ROSARIO, Argentina – Three Spanish-born cardinals on Wednesday offered up their “red hats and cardinal rings” to any woman who wants to be a member of the Catholic Church’s most exclusive club. Yet, there’s a catch: they argue that there’s a need to rediscover the priesthood as Jesus perceived it, saying “it’s about service, not power.”
“Women, like men, have to rediscover baptism and the dignity of being children of God that the baptism gives us,” said Cardinal Cristobal Lopez, archbishop of Rabat. “Our joy is not in being bishops or cardinals, ordained or not. Our joy must come from being children of God.”
“I place my cardinal’s zucchetto, my cardinal’s ring and my red cassock to the woman who wants to wear them because this give her an illusion,” he continued. “But know this: It won’t add anything to who they are. If they want to be fulfilled, it’s enough with them being women and being Christian.”
The prelate was speaking at a panel organized by Spanish magazine Vida Nueva, that also included Cardinal Juan Jose Omella, archbishop of Barcelona, and Cardinal Pedro Barreto, of Huancayo, Peru. Despite their current locations, all three were born in Spain, and all three were made cardinals by Pope Francis.
The comments came as Lopez answered a question posed to him regarding the role of women in the Church. As he spoke, the other two smiled and nodded.
“Do not base your feeling of fulfilment on believing that you are not complete if you do not have the priestly order,” the cardinal said, doubling down. “We have to rediscover the dignity of the daughters and sons of God.”
Echoing Pope Francis, Lopez argued in favor of a change in the Church’s ecclesiology, to remind Catholics that “we are God’s people and in that being the people of God we all have the same dignity.”
“Women have it too, and being a cardinal does not make me more nor less than a woman,” he said. “We must overcome clericalism, which is also present among women, and which consists in believing that being a priest, a bishop or a cardinal are like steppingstones.”
Barreto also offered up his red hat and cardinal’s ring, but said in the end what matters is to acknowledge the central role that women have in the Catholic Church, both in Latin America, the ground he knows best, and beyond.
“If they moved away from the pastoral work and the service that they provide for the love they have for Jesus and the Church, the Catholic Church would have no strength whatsoever,” he said.
Women in his diocese, he said, “do absolutely everything,” and they are the ones who give the church strength and joy. In the Amazon region, which he knows well, women have a “very important role.”
“Women in general have a lot to offer and they are doing so,” he said. “I do not believe that women in the Amazon region have the illusion of becoming priests. No, they are fighting for the dignity and equality of all, so that the human rights of both men and women in the region are respected.”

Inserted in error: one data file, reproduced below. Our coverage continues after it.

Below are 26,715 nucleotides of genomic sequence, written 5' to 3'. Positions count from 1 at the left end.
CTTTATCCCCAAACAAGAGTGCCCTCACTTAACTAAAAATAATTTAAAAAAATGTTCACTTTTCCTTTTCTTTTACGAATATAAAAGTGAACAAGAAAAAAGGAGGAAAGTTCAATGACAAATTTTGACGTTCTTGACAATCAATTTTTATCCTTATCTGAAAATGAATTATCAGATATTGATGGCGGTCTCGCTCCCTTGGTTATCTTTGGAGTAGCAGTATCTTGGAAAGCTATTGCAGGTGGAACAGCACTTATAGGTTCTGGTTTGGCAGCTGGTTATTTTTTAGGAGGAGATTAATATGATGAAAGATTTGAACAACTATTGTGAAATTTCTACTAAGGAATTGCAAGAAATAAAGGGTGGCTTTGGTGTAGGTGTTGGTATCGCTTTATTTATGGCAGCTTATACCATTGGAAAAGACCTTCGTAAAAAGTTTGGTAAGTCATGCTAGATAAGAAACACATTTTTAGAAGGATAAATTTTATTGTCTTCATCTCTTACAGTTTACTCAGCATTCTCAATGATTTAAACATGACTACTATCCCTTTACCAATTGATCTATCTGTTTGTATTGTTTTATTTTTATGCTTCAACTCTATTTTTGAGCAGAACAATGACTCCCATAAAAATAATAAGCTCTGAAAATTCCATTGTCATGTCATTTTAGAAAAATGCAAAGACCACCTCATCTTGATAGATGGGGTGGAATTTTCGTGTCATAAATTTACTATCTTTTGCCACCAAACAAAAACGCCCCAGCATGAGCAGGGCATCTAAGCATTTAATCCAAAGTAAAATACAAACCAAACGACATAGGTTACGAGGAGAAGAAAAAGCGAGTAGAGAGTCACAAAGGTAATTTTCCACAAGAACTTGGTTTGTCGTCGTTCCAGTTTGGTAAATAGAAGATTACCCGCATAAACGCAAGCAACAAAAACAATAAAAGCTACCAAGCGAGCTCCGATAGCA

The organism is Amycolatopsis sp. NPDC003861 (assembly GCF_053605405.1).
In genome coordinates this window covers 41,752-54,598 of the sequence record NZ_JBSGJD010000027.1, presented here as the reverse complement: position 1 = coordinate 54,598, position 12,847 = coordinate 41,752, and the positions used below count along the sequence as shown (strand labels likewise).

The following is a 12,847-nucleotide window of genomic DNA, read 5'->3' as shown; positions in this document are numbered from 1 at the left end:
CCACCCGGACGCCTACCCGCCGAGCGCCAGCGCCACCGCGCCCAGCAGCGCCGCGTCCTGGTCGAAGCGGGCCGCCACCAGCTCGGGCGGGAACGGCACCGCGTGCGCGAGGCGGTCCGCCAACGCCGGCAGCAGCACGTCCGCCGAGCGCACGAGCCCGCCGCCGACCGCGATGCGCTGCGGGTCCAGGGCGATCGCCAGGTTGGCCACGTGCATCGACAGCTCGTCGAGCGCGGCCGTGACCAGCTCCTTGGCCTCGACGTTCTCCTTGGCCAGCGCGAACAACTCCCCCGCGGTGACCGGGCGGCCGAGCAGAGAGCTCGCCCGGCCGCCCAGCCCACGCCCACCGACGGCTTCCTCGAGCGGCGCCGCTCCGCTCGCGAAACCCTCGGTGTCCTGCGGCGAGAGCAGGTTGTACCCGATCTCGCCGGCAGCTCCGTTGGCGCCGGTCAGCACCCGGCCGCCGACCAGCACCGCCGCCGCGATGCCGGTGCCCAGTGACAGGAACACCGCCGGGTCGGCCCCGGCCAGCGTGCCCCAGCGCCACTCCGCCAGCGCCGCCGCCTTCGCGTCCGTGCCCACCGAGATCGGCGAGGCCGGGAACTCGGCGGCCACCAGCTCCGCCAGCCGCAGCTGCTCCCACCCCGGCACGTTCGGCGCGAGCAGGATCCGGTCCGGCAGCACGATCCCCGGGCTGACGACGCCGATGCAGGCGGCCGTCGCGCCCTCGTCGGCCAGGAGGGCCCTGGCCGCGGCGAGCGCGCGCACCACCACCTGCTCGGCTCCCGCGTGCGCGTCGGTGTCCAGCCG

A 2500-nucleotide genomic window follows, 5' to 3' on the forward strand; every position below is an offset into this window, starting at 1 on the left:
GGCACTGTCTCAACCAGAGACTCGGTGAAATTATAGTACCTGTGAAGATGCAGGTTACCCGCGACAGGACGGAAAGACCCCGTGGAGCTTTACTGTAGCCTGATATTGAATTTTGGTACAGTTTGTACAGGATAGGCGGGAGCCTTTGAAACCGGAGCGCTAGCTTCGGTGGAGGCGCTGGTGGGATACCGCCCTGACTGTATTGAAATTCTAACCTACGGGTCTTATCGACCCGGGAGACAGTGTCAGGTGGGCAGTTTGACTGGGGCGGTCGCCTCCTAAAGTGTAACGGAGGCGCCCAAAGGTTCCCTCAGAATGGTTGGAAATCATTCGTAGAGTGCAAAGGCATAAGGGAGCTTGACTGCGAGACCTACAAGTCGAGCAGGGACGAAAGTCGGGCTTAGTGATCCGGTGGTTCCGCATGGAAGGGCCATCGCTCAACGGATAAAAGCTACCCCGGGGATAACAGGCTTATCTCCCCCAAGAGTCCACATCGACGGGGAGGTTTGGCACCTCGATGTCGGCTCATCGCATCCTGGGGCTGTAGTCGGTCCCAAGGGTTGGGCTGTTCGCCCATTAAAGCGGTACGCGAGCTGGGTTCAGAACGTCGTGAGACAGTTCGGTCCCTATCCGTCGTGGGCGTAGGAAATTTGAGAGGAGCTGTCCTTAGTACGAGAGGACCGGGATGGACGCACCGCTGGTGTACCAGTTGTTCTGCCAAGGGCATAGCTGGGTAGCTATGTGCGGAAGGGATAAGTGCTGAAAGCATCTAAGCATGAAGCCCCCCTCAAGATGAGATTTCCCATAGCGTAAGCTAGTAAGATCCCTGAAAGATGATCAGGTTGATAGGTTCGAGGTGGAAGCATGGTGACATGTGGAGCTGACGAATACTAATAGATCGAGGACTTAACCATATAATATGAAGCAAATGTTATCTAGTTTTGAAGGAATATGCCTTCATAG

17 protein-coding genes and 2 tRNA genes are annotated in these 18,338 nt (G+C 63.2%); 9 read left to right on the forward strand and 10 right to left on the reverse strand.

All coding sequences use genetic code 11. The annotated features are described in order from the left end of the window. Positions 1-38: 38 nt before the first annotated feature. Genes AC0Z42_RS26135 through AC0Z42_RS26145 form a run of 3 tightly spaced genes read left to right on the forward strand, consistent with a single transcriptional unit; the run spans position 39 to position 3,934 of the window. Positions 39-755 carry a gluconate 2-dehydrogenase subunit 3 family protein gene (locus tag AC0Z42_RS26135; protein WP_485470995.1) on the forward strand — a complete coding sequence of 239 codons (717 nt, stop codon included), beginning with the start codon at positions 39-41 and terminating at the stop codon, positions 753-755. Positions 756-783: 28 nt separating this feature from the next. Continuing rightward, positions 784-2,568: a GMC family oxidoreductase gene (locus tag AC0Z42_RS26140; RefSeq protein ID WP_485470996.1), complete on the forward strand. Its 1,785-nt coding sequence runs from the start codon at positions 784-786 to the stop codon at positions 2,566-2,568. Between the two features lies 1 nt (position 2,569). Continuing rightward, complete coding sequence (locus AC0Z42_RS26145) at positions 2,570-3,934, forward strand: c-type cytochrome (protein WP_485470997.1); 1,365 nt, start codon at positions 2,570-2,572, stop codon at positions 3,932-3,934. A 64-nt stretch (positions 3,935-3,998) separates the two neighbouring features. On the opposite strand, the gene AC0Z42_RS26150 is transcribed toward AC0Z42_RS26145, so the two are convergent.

“Any ‘responsibility’ we might have in the Church is service, and disinterested service, one that does not seek attention, as so many women serve in the Church and the world today,” Barreto said.
Omella agreed with the other two prelates, saying that today, “we have a mistaken concept of the priestly, episcopal or cardinal ministries being about power,” he said. “They’re not power, they are service.”
“Jesus Christ is very clear about this in the Gospel,” he said. “What happens is that we have interpreted and lived it wrongly throughout history, unfortunately.”
Omella also mentioned that in many offices in the Vatican, it’s a woman, working either as secretary or under-secretary who actually leads the office and does all the work. So when a cardinal visits the global headquarters of the Catholic Church, he said, they should be open to “submitting” themselves to a woman, despite the name that might be in the office of the head of a dicastery or congregation.
“Words are nice, and we all agree, but we need to take a step so that they become a reality in our dioceses and our parishes: we want to commit ourselves not only to giving the zucchetto, but to actually giving women responsibilities,” he added.
During the 75-minute conversation entitled “Council of Cardinals: A resurrection plan” – taken from a reflection Pope Francis gave the magazine – the three cardinals spoke about many issues, including global inequality, poverty and the “avalanche of solidarity” produced by the COVID-19 coronavirus pandemic.
“The inequality among continents will never be solved with a 600-million-euro handout to the development of Africa – it’s ridiculous,” said the Morocco-based prelate.
“In the meantime, European multinationals take every year 20,000 million Euro from Africa,” Lopez said.
He also went after the United Nations, saying they don’t even have the “authority” to tell “the president of the United States, Donald Trump: ‘this isn’t so, this will be good for you but not the world.’”
Barreto argued that while the world is suffering from the spread of coronavirus, there’s also a “spread of hope and solidarity,” something that he sees first-hand in Huancayo and all of Peru, where “we’re valuing life and the environment,” and where “we are in a path of resurrection and life.”
Omella noted that through the pandemic he’s seen a “growth in the desire many have of praying, of receiving Communion, of being heard by a priest.”
“There’s a hunger for God and for encountering others,” he said. “This spiritual bread has been offered from the great response given by priests and catechists.”
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